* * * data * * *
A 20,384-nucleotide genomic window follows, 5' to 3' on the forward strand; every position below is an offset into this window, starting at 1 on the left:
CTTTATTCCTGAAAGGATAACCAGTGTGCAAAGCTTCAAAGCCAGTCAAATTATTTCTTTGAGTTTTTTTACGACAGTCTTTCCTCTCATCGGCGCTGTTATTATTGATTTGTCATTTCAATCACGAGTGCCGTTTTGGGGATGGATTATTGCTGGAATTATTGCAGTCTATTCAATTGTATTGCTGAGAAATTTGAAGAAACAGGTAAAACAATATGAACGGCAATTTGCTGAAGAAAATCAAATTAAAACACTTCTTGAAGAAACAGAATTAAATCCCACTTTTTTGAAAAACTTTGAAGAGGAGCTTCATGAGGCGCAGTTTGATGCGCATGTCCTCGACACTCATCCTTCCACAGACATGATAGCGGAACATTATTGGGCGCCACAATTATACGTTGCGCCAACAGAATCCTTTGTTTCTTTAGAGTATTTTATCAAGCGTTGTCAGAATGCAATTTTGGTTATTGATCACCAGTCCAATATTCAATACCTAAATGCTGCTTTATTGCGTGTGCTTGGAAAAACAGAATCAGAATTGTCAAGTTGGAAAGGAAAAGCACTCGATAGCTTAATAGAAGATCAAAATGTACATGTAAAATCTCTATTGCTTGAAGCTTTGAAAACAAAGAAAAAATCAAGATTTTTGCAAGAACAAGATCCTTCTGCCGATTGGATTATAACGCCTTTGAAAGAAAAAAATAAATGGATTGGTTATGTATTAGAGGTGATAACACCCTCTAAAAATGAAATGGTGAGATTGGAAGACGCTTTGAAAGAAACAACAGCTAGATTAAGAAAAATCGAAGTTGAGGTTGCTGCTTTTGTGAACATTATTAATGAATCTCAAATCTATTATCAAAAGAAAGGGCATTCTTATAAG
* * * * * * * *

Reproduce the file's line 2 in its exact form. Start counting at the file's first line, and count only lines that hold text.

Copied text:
CTTTATTCCTGAAAGGATAACCAGTGTGCAAAGCTTCAAAGCCAGTCAAATTATTTCTTTGAGTTTTTTTACGACAGTCTTTCCTCTCATCGGCGCTGTTATTATTGATTTGTCATTTCAATCACGAGTGCCGTTTTGGGGATGGATTATTGCTGGAATTATTGCAGTCTATTCAATTGTATTGCTGAGAAATTTGAAGAAACAGGTAAAACAATATGAACGGCAATTTGCTGAAGAAAATCAAATTAAAACACTTCTTGAAGAAACAGAATTAAATCCCACTTTTTTGAAAAACTTTGAAGAGGAGCTTCATGAGGCGCAGTTTGATGCGCATGTCCTCGACACTCATCCTTCCACAGACATGATAGCGGAACATTATTGGGCGCCACAATTATACGTTGCGCCAACAGAATCCTTTGTTTCTTTAGAGTATTTTATCAAGCGTTGTCAGAATGCAATTTTGGTTATTGATCACCAGTCCAATATTCAATACCTAAATGCTGCTTTATTGCGTGTGCTTGGAAAAACAGAATCAGAATTGTCAAGTTGGAAAGGAAAAGCACTCGATAGCTTAATAGAAGATCAAAATGTACATGTAAAATCTCTATTGCTTGAAGCTTTGAAAACAAAGAAAAAATCAAGATTTTTGCAAGAACAAGATCCTTCTGCCGATTGGATTATAACGCCTTTGAAAGAAAAAAATAAATGGATTGGTTATGTATTAGAGGTGATAACACCCTCTAAAAATGAAATGGTGAGATTGGAAGACGCTTTGAAAGAAACAACAGCTAGATTAAGAAAAATCGAAGTTGAGGTTGCTGCTTTTGTGAACATTATTAATGAATCTCAAATCTATTATCAAAAGAAAGGGCATTCTTATAAG